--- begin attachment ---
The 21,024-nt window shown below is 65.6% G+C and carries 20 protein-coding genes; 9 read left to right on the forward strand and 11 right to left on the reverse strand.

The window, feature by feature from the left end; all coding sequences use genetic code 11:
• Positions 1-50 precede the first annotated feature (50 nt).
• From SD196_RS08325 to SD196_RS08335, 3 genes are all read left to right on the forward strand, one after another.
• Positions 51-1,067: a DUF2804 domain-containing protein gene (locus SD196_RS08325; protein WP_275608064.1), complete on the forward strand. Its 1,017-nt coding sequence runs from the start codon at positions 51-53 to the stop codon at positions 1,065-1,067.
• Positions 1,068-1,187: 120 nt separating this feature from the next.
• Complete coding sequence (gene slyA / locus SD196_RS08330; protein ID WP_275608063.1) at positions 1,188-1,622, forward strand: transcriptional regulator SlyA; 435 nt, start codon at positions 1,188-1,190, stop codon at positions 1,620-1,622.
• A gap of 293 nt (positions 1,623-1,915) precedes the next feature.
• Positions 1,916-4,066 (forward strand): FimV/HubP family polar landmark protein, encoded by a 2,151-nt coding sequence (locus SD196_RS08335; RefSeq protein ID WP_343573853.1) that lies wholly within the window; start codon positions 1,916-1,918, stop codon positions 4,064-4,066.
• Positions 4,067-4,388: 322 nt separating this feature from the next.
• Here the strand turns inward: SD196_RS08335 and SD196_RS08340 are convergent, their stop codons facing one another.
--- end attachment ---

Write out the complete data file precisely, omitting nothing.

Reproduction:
The 21,024-nt window shown below is 65.6% G+C and carries 20 protein-coding genes; 9 read left to right on the forward strand and 11 right to left on the reverse strand.

The window, feature by feature from the left end; all coding sequences use genetic code 11:
• Positions 1-50 precede the first annotated feature (50 nt).
• From SD196_RS08325 to SD196_RS08335, 3 genes are all read left to right on the forward strand, one after another.
• Positions 51-1,067: a DUF2804 domain-containing protein gene (locus SD196_RS08325; protein WP_275608064.1), complete on the forward strand. Its 1,017-nt coding sequence runs from the start codon at positions 51-53 to the stop codon at positions 1,065-1,067.
• Positions 1,068-1,187: 120 nt separating this feature from the next.
• Complete coding sequence (gene slyA / locus SD196_RS08330; protein ID WP_275608063.1) at positions 1,188-1,622, forward strand: transcriptional regulator SlyA; 435 nt, start codon at positions 1,188-1,190, stop codon at positions 1,620-1,622.
• A gap of 293 nt (positions 1,623-1,915) precedes the next feature.
• Positions 1,916-4,066 (forward strand): FimV/HubP family polar landmark protein, encoded by a 2,151-nt coding sequence (locus SD196_RS08335; RefSeq protein ID WP_343573853.1) that lies wholly within the window; start codon positions 1,916-1,918, stop codon positions 4,064-4,066.
• Positions 4,067-4,388: 322 nt separating this feature from the next.
• Here the strand turns inward: SD196_RS08335 and SD196_RS08340 are convergent, their stop codons facing one another.